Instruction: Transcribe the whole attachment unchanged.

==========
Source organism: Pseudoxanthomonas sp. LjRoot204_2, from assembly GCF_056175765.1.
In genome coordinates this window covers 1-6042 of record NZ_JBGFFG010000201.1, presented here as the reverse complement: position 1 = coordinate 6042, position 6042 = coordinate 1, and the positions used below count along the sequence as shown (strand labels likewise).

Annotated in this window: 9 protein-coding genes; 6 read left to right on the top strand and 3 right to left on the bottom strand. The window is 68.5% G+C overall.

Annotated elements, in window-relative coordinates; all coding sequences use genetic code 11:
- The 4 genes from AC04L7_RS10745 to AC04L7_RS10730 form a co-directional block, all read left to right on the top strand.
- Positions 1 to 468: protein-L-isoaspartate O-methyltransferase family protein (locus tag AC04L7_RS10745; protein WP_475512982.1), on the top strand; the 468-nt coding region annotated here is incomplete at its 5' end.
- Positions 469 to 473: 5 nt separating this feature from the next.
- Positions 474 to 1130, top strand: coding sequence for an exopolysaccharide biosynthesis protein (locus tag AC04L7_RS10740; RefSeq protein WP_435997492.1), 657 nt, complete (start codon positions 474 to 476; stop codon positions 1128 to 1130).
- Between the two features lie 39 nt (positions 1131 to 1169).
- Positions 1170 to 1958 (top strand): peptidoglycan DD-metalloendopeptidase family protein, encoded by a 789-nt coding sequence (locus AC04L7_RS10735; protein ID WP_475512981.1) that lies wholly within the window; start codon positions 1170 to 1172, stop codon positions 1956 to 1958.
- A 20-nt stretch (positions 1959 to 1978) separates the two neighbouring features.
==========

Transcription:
Source organism: Pseudoxanthomonas sp. LjRoot204_2, from assembly GCF_056175765.1.
In genome coordinates this window covers 1-6042 of record NZ_JBGFFG010000201.1, presented here as the reverse complement: position 1 = coordinate 6042, position 6042 = coordinate 1, and the positions used below count along the sequence as shown (strand labels likewise).

Annotated in this window: 9 protein-coding genes; 6 read left to right on the top strand and 3 right to left on the bottom strand. The window is 68.5% G+C overall.

Annotated elements, in window-relative coordinates; all coding sequences use genetic code 11:
- The 4 genes from AC04L7_RS10745 to AC04L7_RS10730 form a co-directional block, all read left to right on the top strand.
- Positions 1 to 468: protein-L-isoaspartate O-methyltransferase family protein (locus tag AC04L7_RS10745; protein WP_475512982.1), on the top strand; the 468-nt coding region annotated here is incomplete at its 5' end.
- Positions 469 to 473: 5 nt separating this feature from the next.
- Positions 474 to 1130, top strand: coding sequence for an exopolysaccharide biosynthesis protein (locus tag AC04L7_RS10740; RefSeq protein WP_435997492.1), 657 nt, complete (start codon positions 474 to 476; stop codon positions 1128 to 1130).
- Between the two features lie 39 nt (positions 1131 to 1169).
- Positions 1170 to 1958 (top strand): peptidoglycan DD-metalloendopeptidase family protein, encoded by a 789-nt coding sequence (locus AC04L7_RS10735; protein ID WP_475512981.1) that lies wholly within the window; start codon positions 1170 to 1172, stop codon positions 1956 to 1958.
- A 20-nt stretch (positions 1959 to 1978) separates the two neighbouring features.